- Aim to resolve contaminated water issue by 2020 Olympics
- About 300 tons of water a day flow into radioactive reactor
Tokyo Electric Power Co. expects to begin freezing a soil barrier by the end of the year to stop a torrent of water entering the wrecked Fukushima nuclear facility, moving a step closer to fulfilling a promise the Japanese government made to the international community more than two years ago.
“In the last half-year we have made significant progress in water treatment,” Akira Ono, chief of the Fukushima Dai-Ichi plant, said Friday during a tour of the facility north of Tokyo. The frozen wall, along with other measures, “should be able to resolve the contaminated water issues before the Olympic games.”
Solving the water management problems would be a major milestone, but Tokyo Electric is still faced with a number of challenges at the site. The company must still remove highly radioactive debris from inside three wrecked reactors, a task for which no applicable technology exists. The entire facility must eventually be dismantled.
Currently, about 300 metric tons of water flow into the reactor building daily from the nearby hills. Tepco, as the nation’s biggest utility is called, has struggled to decommission the reactors while also grappling with the buildup of contaminated water.
Even four years after the meltdown and despite promises from policymakers, water management remains one of Tepco’s biggest challenges in coping with the fallout of Japan’s worst nuclear disaster.
The purpose of the ice wall -- a barrier of soil 30 meters (98 feet) deep and 1,500 meters long which is frozen to -30 Celsius (-22 Fahrenheit) -- is to prevent groundwater from flooding reactor basements and becoming contaminated.
Public Trust Needed
“As the radiation levels decrease via natural decay, water management becomes the main issue,” Dale Klein, an independent adviser for Tepco and a former chairman of the U.S. Nuclear Regulatory Commission, said by e-mail. “It is a very important issue for the public, and good water management is needed for Tepco to restore the public’s trust.”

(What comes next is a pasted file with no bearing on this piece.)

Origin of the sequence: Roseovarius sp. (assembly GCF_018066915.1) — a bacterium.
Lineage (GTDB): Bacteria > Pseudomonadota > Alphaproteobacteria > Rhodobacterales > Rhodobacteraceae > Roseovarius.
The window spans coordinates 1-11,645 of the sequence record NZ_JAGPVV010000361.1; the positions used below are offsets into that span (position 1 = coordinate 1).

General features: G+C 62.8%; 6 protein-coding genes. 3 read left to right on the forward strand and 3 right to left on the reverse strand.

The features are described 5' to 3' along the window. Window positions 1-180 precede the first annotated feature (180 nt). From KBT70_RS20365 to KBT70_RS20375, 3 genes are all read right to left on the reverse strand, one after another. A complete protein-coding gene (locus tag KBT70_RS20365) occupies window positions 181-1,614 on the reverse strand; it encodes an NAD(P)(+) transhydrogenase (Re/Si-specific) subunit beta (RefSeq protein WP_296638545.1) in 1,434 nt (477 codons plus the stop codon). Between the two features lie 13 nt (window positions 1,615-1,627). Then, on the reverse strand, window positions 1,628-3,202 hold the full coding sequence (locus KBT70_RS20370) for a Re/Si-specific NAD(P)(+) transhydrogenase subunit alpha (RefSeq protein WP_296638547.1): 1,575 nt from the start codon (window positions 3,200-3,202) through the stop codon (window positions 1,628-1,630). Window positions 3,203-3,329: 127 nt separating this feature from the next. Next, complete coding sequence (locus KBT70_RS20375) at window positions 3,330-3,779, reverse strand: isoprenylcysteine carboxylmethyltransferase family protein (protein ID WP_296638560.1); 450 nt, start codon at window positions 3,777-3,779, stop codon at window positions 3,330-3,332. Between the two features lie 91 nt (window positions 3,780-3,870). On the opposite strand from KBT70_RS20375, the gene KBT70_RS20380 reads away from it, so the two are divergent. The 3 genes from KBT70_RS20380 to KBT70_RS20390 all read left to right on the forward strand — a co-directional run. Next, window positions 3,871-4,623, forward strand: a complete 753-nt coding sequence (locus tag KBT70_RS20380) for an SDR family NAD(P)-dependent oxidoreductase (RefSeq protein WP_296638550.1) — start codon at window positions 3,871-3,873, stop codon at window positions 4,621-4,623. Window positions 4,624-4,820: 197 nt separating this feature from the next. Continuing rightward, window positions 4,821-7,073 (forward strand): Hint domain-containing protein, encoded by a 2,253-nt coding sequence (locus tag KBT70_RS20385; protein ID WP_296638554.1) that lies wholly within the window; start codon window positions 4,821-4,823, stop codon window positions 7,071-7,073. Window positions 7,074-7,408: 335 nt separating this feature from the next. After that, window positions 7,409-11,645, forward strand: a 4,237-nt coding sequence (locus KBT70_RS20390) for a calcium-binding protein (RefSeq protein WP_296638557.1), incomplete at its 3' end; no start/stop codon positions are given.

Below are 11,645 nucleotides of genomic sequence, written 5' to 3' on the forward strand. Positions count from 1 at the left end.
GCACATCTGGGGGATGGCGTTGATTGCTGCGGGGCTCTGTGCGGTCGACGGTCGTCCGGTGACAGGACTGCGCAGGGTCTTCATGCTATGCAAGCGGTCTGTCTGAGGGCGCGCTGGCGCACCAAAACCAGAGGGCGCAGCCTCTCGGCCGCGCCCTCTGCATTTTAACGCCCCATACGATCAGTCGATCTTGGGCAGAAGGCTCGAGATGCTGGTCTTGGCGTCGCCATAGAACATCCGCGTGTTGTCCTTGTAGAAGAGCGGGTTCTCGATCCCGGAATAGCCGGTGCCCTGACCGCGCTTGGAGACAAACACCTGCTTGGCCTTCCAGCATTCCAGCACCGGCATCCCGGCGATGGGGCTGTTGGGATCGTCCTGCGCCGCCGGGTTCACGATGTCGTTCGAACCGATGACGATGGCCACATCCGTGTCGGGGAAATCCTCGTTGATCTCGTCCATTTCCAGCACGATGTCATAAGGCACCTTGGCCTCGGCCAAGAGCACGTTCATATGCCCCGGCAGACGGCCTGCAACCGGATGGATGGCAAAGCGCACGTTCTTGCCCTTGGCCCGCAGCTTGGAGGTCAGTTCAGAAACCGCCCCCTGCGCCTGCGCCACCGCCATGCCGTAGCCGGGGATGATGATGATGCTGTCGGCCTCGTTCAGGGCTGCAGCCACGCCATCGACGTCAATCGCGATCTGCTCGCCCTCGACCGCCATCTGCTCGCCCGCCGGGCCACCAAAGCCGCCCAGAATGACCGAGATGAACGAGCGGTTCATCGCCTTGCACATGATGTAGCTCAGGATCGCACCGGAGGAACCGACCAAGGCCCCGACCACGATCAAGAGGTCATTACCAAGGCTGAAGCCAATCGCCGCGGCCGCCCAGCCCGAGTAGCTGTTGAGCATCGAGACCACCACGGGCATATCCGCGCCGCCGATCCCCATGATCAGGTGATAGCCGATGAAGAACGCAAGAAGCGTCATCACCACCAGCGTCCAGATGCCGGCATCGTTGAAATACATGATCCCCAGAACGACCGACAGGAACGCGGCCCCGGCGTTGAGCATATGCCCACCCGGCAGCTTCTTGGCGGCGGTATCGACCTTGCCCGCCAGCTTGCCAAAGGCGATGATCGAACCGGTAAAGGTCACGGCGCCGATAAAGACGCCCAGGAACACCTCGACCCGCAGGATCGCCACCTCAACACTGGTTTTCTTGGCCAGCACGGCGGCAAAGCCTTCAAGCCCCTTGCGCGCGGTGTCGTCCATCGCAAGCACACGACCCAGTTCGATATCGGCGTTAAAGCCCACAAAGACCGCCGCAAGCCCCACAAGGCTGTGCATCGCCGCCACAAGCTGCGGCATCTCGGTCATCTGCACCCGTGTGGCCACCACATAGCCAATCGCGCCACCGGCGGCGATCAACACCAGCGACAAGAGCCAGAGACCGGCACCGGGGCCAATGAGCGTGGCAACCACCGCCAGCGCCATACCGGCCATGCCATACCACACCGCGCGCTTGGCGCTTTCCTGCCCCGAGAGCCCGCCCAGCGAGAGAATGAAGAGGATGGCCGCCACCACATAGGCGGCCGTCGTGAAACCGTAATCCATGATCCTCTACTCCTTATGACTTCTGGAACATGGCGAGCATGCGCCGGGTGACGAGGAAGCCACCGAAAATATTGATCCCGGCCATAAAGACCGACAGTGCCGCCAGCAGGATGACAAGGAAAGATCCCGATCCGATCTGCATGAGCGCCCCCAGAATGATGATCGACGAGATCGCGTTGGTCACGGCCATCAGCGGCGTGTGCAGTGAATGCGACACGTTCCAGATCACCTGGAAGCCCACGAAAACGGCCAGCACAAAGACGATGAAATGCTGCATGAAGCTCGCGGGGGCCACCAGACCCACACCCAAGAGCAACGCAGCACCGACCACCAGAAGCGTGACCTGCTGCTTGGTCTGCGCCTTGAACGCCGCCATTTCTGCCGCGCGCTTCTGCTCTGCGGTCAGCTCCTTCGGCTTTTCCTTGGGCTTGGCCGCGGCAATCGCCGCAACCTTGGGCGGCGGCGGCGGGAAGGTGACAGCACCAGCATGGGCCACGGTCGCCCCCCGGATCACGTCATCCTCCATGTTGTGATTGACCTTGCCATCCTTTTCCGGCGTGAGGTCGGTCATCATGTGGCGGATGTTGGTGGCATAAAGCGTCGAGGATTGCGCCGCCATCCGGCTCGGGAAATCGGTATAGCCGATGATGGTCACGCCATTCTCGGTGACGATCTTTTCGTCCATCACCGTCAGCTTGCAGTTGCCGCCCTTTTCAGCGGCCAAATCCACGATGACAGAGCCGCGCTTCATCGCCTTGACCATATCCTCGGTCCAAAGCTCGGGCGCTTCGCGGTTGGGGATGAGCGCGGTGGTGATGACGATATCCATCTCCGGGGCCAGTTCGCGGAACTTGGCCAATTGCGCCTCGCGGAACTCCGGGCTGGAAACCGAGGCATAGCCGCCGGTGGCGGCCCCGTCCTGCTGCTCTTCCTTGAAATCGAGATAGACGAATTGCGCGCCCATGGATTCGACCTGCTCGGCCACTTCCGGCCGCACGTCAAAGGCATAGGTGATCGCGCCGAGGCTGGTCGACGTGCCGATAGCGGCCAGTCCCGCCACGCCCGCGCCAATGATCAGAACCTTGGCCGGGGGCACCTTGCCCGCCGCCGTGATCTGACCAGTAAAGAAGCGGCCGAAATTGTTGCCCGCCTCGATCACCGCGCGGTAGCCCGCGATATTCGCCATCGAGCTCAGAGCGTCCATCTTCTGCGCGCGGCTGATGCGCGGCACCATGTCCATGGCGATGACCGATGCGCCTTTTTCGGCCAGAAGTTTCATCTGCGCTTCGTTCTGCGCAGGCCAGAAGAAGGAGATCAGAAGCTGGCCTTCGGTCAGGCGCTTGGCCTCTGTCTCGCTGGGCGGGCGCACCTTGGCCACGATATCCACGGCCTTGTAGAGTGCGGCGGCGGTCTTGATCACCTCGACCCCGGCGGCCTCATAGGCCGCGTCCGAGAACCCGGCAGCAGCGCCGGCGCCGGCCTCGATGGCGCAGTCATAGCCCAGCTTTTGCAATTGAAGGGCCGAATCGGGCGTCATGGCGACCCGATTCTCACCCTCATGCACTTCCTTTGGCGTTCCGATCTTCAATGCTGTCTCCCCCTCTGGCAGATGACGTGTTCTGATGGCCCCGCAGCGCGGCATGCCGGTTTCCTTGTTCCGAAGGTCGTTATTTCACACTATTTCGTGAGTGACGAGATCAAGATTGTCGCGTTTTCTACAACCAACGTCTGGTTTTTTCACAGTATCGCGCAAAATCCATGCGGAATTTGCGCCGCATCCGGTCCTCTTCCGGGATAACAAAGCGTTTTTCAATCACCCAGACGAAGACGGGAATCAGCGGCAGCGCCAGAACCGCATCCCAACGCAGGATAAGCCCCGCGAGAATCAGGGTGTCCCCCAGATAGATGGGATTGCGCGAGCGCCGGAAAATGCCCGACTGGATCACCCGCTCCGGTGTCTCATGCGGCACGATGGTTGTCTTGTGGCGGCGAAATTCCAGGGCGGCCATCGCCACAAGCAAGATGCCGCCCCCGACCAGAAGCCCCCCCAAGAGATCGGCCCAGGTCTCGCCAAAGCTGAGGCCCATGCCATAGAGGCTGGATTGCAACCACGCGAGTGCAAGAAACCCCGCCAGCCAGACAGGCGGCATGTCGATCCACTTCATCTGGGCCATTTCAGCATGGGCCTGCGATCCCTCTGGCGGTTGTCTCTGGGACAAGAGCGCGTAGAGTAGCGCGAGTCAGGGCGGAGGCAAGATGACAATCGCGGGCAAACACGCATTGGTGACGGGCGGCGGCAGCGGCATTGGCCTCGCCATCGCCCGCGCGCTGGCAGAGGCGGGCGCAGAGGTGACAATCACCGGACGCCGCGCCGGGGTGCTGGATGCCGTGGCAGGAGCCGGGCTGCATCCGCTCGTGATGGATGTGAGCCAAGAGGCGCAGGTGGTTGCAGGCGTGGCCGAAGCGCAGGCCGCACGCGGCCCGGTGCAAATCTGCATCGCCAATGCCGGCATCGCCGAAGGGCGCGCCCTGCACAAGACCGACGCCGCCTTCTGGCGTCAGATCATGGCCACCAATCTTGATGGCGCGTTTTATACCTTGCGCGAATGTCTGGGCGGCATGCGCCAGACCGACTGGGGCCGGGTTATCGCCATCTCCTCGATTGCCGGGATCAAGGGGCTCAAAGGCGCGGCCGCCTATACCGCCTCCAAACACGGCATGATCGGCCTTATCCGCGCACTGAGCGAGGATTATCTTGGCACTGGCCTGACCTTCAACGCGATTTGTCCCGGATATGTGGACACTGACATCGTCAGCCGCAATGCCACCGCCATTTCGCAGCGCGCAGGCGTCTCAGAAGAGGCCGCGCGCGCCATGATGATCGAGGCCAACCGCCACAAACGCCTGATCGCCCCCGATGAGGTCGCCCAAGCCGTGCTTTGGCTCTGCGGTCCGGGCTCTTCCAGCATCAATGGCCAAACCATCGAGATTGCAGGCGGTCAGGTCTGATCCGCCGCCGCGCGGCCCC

Tepco is currently testing the freezing system, aiming to have the fence fully operational by the end of December, company spokesman Yuichi Okamura said.
At the moment, the deluge of groundwater entering the reactor buildings is purified, lowering its radioactive content. The water is then stored in one of numerous barrels at the site, each of which can hold 1,000 tons of water.
To make room for the 1,000 or so barrels required to hold the water, Tepco flattened a 500 square meter (5,382 square foot) bird sanctuary on the outskirts of the facility. The company doesn’t have government approval to release the water into the ocean, and there’s no clear plan for its disposal, Tepco’s Okamura said.
Prime Minister Shinzo Abe promised in 2013 that the government would take the lead in resolving the water management issues at the Fukushima site ahead of the 2020 Tokyo Olympics. Two years later, hundreds of tons of water continue to pour into the reactor building, while tainted water at other parts of the site overflows into the ocean.
Since January, slightly tainted water has spilled from a drainage system into the ocean on nine occasions, according to company spokeswoman Yukako Handa.
The company aims to end these leaks by reconfiguring a drainage system and building a wall running 30 meters into the seabed. The drainage work will be completed next year, and the sea wall will be completed this month.
The proposed ice wall has never been done on such a scale, and there could be operational issues due to the complicated nature of the project, according to Lake Barrett, former head of the U.S. Department of Energy’s Office of Civilian Nuclear Waste Management.
“Some of these areas may have different freezing and sealing capabilities,” he said by e-mail. “These types of problems were encountered when Tepco tried and failed to seal the seawater trenches by freezing.”